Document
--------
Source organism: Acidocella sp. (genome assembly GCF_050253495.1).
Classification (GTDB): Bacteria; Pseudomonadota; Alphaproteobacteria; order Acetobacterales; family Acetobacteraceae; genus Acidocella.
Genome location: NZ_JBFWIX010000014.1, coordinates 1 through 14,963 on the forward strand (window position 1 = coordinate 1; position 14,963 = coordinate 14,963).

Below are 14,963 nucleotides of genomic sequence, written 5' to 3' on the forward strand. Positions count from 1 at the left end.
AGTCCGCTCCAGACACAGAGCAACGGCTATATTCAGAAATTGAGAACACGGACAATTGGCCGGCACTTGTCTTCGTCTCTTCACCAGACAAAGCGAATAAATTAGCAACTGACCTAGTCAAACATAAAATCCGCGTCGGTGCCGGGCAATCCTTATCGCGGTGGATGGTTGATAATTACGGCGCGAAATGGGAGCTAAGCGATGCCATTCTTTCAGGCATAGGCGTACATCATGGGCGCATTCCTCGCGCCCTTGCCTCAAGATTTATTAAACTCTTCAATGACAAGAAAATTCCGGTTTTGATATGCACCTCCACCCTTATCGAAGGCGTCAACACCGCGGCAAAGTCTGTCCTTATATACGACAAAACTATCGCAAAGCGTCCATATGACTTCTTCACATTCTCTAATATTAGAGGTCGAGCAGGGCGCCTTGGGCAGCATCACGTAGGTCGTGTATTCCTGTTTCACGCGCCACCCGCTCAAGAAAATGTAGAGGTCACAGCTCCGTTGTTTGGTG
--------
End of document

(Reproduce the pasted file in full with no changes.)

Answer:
Source organism: Acidocella sp. (genome assembly GCF_050253495.1).
Classification (GTDB): Bacteria; Pseudomonadota; Alphaproteobacteria; order Acetobacterales; family Acetobacteraceae; genus Acidocella.
Genome location: NZ_JBFWIX010000014.1, coordinates 1 through 14,963 on the forward strand (window position 1 = coordinate 1; position 14,963 = coordinate 14,963).

Below are 14,963 nucleotides of genomic sequence, written 5' to 3' on the forward strand. Positions count from 1 at the left end.
AGTCCGCTCCAGACACAGAGCAACGGCTATATTCAGAAATTGAGAACACGGACAATTGGCCGGCACTTGTCTTCGTCTCTTCACCAGACAAAGCGAATAAATTAGCAACTGACCTAGTCAAACATAAAATCCGCGTCGGTGCCGGGCAATCCTTATCGCGGTGGATGGTTGATAATTACGGCGCGAAATGGGAGCTAAGCGATGCCATTCTTTCAGGCATAGGCGTACATCATGGGCGCATTCCTCGCGCCCTTGCCTCAAGATTTATTAAACTCTTCAATGACAAGAAAATTCCGGTTTTGATATGCACCTCCACCCTTATCGAAGGCGTCAACACCGCGGCAAAGTCTGTCCTTATATACGACAAAACTATCGCAAAGCGTCCATATGACTTCTTCACATTCTCTAATATTAGAGGTCGAGCAGGGCGCCTTGGGCAGCATCACGTAGGTCGTGTATTCCTGTTTCACGCGCCACCCGCTCAAGAAAATGTAGAGGTCACAGCTCCGTTGTTTGGTG